In the past, I’ve used sand or pebbles to weigh down my holiday luminaries (paper bags with a candle in it) lining the driveway but rice would work too. Just add enough to weigh down the bag so it doesn’t blow away. I’m always worried about fire so now I use the battery operated candles for outside decorating.

    Just like colored sand, you can use colored rice to decorate any clear glass containers. You can use plain white or brown rice in a decorative glass and then pop a tea light on top. You can also make colored rice by adding rice to a plastic bag, then add a few drops of rubbing alcohol and food coloring, close the bag up and give it a couple of good shakes. Let it dry, which took about 5 minutes for me.

    The kids can make fun pictures with glue and colored rice too. Or make a trivet…cut cardboard into whatever shape and size you want. Apply a layer of superglue to the cardboard and place the rice on top, arranging the kernels together tightly so they cover the space. The rice creates a heat-proof barrier between your dishes and the table.

    Want to make homemade pie crust but you don’t have pie weights? For pre-baking crust, just top the crust with parchment paper and add a layer of rice. The weight of the rice helps keep air pockets from forming so it won’t bubble up. Make sure you remove the paper and rice after baking.

    The other day I saw a creative picture of a wide-mouth jar filled with bamboo skewers that someone used for a knife block. When I was cleaning out my drawers (kitchen ones), I actually cut myself on a couple of stray knives that didn’t fit in my wood kitchen block. I think rice would work just as well as the skewers. It will keep them from rubbing up against other items, which can dull the blades and no more cuts when you reach in the drawer. I just used a drinking glass for my experiment-that’s not how I’ll display them in my kitchen. Don’t spend a ton of money on pretty vases or jars…head to your nearest thrift store or dollar store and get them cheap.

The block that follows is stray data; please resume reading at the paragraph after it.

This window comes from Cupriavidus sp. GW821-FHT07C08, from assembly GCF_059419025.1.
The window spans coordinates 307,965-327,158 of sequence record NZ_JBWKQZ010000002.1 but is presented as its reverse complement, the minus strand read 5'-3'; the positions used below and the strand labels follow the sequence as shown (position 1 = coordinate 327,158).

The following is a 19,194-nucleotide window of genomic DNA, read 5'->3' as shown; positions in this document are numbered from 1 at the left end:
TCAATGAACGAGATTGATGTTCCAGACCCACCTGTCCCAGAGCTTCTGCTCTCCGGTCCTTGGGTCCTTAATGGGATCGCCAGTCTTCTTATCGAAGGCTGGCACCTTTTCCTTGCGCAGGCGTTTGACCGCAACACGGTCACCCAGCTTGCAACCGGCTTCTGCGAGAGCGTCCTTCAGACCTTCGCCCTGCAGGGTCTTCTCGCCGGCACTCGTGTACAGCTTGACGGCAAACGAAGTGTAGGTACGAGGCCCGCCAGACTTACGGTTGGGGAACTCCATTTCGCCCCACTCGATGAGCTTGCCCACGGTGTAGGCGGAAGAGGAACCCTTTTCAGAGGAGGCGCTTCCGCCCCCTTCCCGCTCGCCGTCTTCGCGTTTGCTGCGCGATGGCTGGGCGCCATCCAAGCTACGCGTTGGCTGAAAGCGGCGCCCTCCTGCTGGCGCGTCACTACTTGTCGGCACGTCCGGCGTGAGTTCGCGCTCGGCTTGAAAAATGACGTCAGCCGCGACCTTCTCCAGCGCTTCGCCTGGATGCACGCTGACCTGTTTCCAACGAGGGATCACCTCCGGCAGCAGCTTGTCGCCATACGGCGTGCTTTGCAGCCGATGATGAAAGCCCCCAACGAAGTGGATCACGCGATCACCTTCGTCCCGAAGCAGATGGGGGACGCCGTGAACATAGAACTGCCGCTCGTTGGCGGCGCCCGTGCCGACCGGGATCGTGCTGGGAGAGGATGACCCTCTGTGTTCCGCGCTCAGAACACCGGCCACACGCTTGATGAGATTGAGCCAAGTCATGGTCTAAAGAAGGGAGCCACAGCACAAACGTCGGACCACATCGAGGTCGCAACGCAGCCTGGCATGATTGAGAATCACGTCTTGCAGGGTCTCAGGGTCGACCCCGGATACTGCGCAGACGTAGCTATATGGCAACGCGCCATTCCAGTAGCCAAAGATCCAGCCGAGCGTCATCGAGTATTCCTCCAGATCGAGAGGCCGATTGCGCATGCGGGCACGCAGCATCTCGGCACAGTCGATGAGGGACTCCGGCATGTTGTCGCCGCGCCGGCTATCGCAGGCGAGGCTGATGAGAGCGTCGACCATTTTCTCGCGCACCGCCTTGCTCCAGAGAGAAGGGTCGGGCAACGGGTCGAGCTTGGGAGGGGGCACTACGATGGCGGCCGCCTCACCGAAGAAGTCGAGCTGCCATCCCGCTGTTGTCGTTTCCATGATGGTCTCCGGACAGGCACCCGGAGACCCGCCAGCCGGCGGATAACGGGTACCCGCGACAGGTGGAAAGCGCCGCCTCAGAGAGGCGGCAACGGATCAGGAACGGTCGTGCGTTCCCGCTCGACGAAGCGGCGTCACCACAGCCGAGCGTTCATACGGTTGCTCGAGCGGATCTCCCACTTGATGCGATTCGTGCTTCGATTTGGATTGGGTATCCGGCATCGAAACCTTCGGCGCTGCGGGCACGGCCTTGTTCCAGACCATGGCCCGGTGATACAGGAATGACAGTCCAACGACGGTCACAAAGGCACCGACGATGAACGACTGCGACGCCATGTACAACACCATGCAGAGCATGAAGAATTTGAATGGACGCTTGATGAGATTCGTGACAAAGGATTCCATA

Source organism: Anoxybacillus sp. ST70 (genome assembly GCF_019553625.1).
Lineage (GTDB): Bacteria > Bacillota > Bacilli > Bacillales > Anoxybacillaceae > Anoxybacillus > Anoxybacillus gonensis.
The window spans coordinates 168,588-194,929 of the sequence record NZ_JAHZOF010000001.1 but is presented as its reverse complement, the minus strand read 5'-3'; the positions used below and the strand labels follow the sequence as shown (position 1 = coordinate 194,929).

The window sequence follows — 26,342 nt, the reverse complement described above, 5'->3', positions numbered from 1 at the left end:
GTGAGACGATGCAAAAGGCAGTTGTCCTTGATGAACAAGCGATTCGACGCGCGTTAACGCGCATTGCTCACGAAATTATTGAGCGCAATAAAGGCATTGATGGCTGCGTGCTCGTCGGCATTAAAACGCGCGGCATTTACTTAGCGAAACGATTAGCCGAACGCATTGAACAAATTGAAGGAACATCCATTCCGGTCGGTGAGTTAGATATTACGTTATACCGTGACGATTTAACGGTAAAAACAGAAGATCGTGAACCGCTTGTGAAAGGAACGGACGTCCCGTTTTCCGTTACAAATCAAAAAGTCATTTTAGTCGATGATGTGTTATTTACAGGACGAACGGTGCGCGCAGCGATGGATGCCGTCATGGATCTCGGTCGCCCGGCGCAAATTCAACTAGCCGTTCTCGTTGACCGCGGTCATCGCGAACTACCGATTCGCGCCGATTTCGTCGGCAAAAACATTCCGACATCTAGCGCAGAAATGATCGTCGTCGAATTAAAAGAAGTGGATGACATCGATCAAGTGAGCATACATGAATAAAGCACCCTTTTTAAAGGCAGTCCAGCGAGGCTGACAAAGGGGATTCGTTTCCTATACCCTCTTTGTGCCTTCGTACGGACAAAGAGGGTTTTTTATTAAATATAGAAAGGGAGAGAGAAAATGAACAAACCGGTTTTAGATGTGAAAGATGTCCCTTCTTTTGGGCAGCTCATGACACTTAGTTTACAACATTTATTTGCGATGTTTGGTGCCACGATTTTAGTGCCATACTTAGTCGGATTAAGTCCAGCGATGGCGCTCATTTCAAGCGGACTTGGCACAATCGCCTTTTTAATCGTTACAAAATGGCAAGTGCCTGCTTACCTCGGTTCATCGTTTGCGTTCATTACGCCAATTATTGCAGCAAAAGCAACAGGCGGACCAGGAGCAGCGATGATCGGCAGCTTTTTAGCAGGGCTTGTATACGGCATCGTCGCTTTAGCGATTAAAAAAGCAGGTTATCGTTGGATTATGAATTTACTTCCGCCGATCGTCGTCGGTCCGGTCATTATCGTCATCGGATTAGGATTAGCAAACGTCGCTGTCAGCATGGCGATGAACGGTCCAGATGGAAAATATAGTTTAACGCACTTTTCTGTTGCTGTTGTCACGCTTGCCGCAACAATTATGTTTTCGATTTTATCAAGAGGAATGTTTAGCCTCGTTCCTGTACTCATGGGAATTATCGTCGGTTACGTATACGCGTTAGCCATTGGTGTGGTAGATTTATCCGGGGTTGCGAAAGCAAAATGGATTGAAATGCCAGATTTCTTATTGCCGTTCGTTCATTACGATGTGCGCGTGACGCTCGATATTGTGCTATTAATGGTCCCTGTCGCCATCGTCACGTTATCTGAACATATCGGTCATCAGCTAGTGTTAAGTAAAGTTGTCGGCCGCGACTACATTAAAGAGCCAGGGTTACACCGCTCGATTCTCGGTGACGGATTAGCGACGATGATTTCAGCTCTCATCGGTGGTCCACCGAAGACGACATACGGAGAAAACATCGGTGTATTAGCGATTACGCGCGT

I actually saw a friend do this and asked what the heck she was doing. You can heat oil for deep-frying even if you don’t have a thermometer. To test the oil, drop in a grain of rice. If it pops to the surface and starts cooking, it’s ready for frying.

    Coffee and spices can taste a little off when grinding them up in a dirty grinder. That’s because there’s a buildup of residue. To clean the grinder, fill it up halfway with rice and grind until fine. Not only does it lift the residue, it absorbs the odors.

    Rice makes a great facial mask and it won’t cost a fortune. Grind 2 tablespoons of rice for 5 seconds in a blender. Add enough water to make a paste and apply to your face. Wait for about 30 minutes, until it begins to dry and crack, and then rinse with warm water. Not only does it gently clean, it provides nourishing vitamins, clarifies, and tightens the skin.

    I drink a lot of coffee and have a bad habit of not rinsing the pot out. Then I get those stubborn coffee stains on the bottom, which can be hard to clean out. I’ve broken more than one glass pot when I have my whole hand in it, scrubbing. This trick works great! Pour 2 tablespoons of rice into the pot and add a handful of ice cubes. Swirl the pot around until clean. Then simply rinse it out with water. For narrow vases that get gunky buildup on the bottom, add a bit of rice, water, and liquid soap. Shake and swirl until clean. (It’s the abrasiveness of the rice that helps lift stubborn stains.

Remember…all of these ideas use uncooked rice, not leftovers!